Background: Anti-platelet factor 4 (PF4) antibodies in vaccine-induced immune thrombotic thrombocytopenia (VITT) appear to be transient, with discrepant persistence depending on the platform used for detection. Objectives: We aimed to report a longitudinal study of antibody persistence using 2 ELISA platforms and 2 platelet-activating functional assays in a clinical cohort of patients with VITT referred for follow-up testing. Methods: In total, 32 Australian patients with VITT or pre-VITT, confirmed by expert adjudication, with samples referred for clinical follow-up were included. Clinical follow-up assays, including Stago and Hyphen ELISAs, procoagulant platelet flow cytometry, and modified PF4-serotonin-release assay, were performed according to the pattern of reactivity for that patient at diagnosis. Results: The median follow-up was 24 weeks after diagnosis. A general decline in anti-PF4 antibody levels and platelet-activating capacity over time was observed with a more rapid median time to resolution of 16 weeks by functional assay vs 24 weeks by Stago ELISA. Decline in platelet-activating antibody levels detected by functional assays mirrored Stago ELISA titer but not Hyphen. However, 87% of patients received a documented second vaccination and 74% received an mRNA booster with no reported adverse events. Conclusion: Anti-PF4 antibodies persist longer than functional platelet-activating antibodies in VITT but do not warrant avoidance of subsequent vaccinations. Persistence detection is assay-dependent. Stago ELISA may be a surrogate where functional assays are unavailable for follow-up testing of confirmed patients with VITT.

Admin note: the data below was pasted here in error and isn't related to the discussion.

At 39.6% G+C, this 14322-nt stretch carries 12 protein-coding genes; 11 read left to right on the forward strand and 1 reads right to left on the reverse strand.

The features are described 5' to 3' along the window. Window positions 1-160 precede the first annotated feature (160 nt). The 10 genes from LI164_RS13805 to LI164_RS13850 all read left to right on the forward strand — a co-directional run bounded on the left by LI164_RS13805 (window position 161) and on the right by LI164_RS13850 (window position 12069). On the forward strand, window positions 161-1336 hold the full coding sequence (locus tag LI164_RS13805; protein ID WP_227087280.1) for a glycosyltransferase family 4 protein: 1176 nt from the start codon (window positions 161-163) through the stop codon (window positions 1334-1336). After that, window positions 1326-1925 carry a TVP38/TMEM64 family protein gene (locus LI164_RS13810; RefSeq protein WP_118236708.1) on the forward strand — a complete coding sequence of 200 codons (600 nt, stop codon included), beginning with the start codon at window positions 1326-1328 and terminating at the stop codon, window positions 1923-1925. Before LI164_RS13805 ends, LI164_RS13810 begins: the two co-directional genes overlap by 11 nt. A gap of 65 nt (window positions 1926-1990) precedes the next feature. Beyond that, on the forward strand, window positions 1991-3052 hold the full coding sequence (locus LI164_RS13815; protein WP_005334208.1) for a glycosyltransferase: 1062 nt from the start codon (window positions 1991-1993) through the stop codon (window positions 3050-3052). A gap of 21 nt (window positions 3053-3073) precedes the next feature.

|Journal||Research and practice in thrombosis and haemostasis|
|Publication status||Published - Mar 2023|